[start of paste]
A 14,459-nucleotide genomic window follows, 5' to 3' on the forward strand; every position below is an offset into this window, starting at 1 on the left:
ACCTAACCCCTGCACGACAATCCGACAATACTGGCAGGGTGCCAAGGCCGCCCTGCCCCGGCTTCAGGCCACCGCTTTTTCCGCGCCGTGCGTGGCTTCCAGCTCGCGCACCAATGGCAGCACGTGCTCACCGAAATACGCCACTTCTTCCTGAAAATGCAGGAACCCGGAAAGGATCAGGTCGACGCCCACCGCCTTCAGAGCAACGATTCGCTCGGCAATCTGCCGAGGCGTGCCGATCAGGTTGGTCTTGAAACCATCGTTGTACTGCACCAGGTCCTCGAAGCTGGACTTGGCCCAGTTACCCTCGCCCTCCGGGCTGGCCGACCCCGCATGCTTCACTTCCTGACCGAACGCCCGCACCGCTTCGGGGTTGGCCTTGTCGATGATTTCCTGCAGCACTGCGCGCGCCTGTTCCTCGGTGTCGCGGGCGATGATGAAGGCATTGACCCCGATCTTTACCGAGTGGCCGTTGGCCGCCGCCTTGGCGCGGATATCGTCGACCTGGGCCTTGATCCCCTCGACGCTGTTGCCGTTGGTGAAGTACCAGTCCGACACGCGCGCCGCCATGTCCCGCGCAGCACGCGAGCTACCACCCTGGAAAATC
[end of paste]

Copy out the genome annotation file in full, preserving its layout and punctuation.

A 14,459-nucleotide genomic window follows, 5' to 3' on the forward strand; every position below is an offset into this window, starting at 1 on the left:
ACCTAACCCCTGCACGACAATCCGACAATACTGGCAGGGTGCCAAGGCCGCCCTGCCCCGGCTTCAGGCCACCGCTTTTTCCGCGCCGTGCGTGGCTTCCAGCTCGCGCACCAATGGCAGCACGTGCTCACCGAAATACGCCACTTCTTCCTGAAAATGCAGGAACCCGGAAAGGATCAGGTCGACGCCCACCGCCTTCAGAGCAACGATTCGCTCGGCAATCTGCCGAGGCGTGCCGATCAGGTTGGTCTTGAAACCATCGTTGTACTGCACCAGGTCCTCGAAGCTGGACTTGGCCCAGTTACCCTCGCCCTCCGGGCTGGCCGACCCCGCATGCTTCACTTCCTGACCGAACGCCCGCACCGCTTCGGGGTTGGCCTTGTCGATGATTTCCTGCAGCACTGCGCGCGCCTGTTCCTCGGTGTCGCGGGCGATGATGAAGGCATTGACCCCGATCTTTACCGAGTGGCCGTTGGCCGCCGCCTTGGCGCGGATATCGTCGACCTGGGCCTTGATCCCCTCGACGCTGTTGCCGTTGGTGAAGTACCAGTCCGACACGCGCGCCGCCATGTCCCGCGCAGCACGCGAGCTACCACCCTGGAAAATC